CARE, MARIE ANTOINE. Marie Antoine Carême was born into a working class family in Paris in 1784. When he died in 1833, he was recognized as the greatest chef of his time, and his name was familiar to the rich and famous throughout Europe.
Carême's colleagues, and the public at large, first discovered his talents with the publication of Le Pâtissier royal parisien in 1815. It was only the third French treatise devoted entirely to French pastry, following Le Pâtissier françcedil;ois (1653) and La Pâtisserie de santé (1790). Carême's approach to pastry was innovative in more than one way. Not only did he perfect and diversify the uses of now classic preparations, such as génoise and biscuit (sponge cakes) or cream puff pastry, but appears to be the first to give recipes for fromage bavarois (pastry cream lightened with whipped cream and stiffened with gelatin) and its elegant derivative, the Charlotte russe.
In addition to presenting a far greater number of preparations than his predecessors, Le Pâtissier royal parisien was also one of the first to include a profusion of engraved plates throughout. Until then, French cookbooks contained very few illustrations, and when they did, they were almost exclusively devoted to table settings, some of which, nevertheless, included instructions for building very elaborate centerpieces for dessert tables. Carême's engravings, on the other hand, were for finished dishes. To the modern eye, they look less like pictures of food than elaborate architectural constructions: temples, helmets, waterfalls, all made of cooked sugar, almond paste, nougatine, and so on, to serve not only as centerpieces, but also as presentation pedestals for his elaborate pâtés and desserts. For Carême, the way food was served was as important as the way it tasted. He criticizes the way his predecessors seasoned and served "mountains of food," and he even attacks the size and shape of the china they employed.
In his great work on cookery, L'art de la cuisine française au XIXe siècle (1847), Carême carries his love of extravagant decoration to new heights for savory dishes, as well, standing cutlets and poultry on end and presenting them in a circle, turban style, or sticking whole fish and roasts with a wide array of decorative skewers garnished with truffles, crayfish, and mushrooms. More important, he entirely revamps the art of cookery itself, arguing, among other things, for a cuisine based on "velvety" sauces, rather than the thin, watery sauces favored in the past and for developing a series of basic preparations (brown and white sauces, court-bouillons, force-meats, etc.) that would become the building blocks of classic French cuisine upon which entire families of preparations could be constructed by combining them or changing the main ingredient or a flavoring.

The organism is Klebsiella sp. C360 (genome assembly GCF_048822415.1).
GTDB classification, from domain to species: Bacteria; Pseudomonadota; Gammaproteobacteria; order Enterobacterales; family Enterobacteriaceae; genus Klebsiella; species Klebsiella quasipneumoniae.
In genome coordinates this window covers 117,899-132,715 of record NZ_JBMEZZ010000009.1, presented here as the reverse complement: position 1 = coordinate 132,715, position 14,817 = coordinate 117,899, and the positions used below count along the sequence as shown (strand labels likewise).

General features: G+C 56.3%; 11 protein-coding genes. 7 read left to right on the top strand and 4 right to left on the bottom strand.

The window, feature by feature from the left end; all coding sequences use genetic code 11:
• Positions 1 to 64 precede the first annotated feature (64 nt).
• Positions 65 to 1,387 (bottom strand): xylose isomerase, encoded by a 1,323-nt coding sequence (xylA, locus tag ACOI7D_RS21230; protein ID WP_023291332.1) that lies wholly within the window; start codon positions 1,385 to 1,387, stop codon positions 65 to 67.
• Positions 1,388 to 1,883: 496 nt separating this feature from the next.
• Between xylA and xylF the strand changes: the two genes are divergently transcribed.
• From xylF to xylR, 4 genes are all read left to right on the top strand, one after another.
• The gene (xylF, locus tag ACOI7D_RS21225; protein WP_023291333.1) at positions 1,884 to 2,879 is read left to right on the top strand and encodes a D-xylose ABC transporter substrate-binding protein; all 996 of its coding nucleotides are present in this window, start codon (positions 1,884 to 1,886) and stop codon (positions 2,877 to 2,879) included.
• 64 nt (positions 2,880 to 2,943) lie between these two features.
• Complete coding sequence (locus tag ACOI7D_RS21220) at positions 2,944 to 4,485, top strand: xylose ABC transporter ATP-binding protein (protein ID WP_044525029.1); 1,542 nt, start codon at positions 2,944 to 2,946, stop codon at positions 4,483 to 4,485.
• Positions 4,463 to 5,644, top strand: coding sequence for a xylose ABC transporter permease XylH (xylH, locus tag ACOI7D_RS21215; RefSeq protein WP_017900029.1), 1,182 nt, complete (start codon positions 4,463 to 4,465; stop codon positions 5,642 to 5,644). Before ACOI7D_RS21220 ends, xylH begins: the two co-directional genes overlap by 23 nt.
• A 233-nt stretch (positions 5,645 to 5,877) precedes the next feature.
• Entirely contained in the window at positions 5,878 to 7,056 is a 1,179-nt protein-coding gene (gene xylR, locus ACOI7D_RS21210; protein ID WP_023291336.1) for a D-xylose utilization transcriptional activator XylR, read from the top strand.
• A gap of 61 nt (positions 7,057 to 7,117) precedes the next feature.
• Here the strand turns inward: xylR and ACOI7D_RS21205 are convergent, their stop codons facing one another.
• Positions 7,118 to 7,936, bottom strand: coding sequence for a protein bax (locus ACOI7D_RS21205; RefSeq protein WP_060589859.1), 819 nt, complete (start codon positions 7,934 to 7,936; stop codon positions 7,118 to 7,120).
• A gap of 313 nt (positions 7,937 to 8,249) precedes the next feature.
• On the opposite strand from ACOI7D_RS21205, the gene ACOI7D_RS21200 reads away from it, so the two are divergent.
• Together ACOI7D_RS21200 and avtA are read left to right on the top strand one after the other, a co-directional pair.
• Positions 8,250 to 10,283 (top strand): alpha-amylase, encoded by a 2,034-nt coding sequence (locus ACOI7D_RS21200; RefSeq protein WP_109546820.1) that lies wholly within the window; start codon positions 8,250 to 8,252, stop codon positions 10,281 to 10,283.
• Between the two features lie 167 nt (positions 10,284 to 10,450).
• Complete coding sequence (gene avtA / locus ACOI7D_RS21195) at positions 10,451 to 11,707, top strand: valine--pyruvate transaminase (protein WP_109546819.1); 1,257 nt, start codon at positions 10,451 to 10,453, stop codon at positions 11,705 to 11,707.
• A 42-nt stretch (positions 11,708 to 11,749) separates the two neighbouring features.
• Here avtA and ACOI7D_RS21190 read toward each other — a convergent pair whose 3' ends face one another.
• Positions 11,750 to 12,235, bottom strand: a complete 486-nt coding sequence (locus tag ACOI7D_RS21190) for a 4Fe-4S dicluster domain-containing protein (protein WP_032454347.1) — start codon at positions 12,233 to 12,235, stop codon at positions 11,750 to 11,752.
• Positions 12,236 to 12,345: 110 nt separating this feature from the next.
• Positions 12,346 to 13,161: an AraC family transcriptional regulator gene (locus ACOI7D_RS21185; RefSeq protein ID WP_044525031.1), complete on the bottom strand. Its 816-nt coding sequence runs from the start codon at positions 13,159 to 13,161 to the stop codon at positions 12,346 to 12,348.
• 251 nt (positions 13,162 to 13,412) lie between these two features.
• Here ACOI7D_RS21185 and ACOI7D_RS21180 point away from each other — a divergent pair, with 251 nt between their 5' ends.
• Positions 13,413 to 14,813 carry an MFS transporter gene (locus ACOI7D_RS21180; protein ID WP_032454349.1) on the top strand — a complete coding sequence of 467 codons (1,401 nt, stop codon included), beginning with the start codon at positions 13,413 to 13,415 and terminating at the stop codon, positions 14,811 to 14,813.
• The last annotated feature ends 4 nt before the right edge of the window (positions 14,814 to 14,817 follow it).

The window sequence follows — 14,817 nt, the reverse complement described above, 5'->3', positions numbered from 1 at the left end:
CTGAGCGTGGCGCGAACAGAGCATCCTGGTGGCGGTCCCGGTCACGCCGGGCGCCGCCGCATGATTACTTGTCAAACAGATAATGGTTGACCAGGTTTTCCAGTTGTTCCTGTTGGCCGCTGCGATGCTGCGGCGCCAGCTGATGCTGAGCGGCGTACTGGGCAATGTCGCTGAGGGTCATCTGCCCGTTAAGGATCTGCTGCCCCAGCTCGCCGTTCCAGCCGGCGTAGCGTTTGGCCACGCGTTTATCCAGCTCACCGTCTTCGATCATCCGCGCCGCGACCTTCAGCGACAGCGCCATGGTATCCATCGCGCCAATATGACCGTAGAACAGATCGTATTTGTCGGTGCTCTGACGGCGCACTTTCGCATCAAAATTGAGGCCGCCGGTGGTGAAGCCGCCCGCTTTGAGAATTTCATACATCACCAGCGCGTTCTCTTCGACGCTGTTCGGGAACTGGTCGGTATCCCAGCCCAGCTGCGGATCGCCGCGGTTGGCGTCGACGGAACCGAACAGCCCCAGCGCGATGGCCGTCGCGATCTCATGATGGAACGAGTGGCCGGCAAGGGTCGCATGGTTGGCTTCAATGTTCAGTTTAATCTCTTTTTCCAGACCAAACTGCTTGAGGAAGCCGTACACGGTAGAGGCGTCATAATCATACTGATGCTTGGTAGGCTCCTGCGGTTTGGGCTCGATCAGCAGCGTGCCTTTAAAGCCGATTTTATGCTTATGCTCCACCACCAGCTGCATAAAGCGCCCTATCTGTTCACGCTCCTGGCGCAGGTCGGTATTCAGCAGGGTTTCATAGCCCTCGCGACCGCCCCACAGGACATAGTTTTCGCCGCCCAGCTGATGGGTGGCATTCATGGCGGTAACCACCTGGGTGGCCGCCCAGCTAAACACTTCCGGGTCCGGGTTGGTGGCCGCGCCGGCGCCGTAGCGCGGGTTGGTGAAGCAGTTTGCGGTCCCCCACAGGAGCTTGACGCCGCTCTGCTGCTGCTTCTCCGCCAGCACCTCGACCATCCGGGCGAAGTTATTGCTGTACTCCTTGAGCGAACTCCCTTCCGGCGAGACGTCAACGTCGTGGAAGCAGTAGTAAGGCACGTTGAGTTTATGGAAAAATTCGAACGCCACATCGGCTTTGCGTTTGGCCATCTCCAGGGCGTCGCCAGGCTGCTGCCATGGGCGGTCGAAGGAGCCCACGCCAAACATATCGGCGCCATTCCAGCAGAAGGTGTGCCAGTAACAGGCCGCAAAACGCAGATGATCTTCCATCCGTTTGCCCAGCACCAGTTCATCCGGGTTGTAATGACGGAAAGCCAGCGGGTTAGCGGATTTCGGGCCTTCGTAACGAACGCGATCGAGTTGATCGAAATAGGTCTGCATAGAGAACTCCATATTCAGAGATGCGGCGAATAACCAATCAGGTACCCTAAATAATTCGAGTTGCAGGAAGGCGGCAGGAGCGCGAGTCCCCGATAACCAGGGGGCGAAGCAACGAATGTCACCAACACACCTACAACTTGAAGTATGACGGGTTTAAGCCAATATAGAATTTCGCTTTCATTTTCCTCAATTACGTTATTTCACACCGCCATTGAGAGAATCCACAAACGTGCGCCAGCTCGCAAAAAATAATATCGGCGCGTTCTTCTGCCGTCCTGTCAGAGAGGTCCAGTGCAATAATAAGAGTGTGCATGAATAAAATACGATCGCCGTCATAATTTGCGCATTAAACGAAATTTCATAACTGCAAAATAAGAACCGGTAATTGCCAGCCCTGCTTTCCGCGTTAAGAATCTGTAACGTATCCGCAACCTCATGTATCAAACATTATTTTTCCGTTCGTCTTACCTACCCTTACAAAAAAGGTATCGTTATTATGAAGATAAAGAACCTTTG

Despite all of his modernism, Carême preferred the monumental service à la françaisen which all the dishes of a given course were placed on the table at onceo the newly-introduced service à la russe, in which they were kept hot in the kitchen, then served sequentially from platters passed by waiters. "Certainly this method of serving is conducive to good eating," he wrote, "but our service
See also France, subentries on Food and Cuisine in France and Tradition and Change in French Cuisine.
Hyman, Philip. "Culina Mutata: Carême et l'ancienne cuisine." In L'Art culinaire au XIXe siècle: Antonin Carême. Exhibition catalogue. Paris: Délégation à l'action artistique de la ville de Paris, April 1984.
Hyman, Philip, and Mary Hyman. "La première nouvelle cuisine." In L'Honnête volupté: Art culinaire, Art majeur, pp. 734. Paris: Editions Michel de Maule, 1989.
Rodil, Louis. Antonin Carême. Marseille: Laffitte, 1980.
Mary Hyman Philip Hyman
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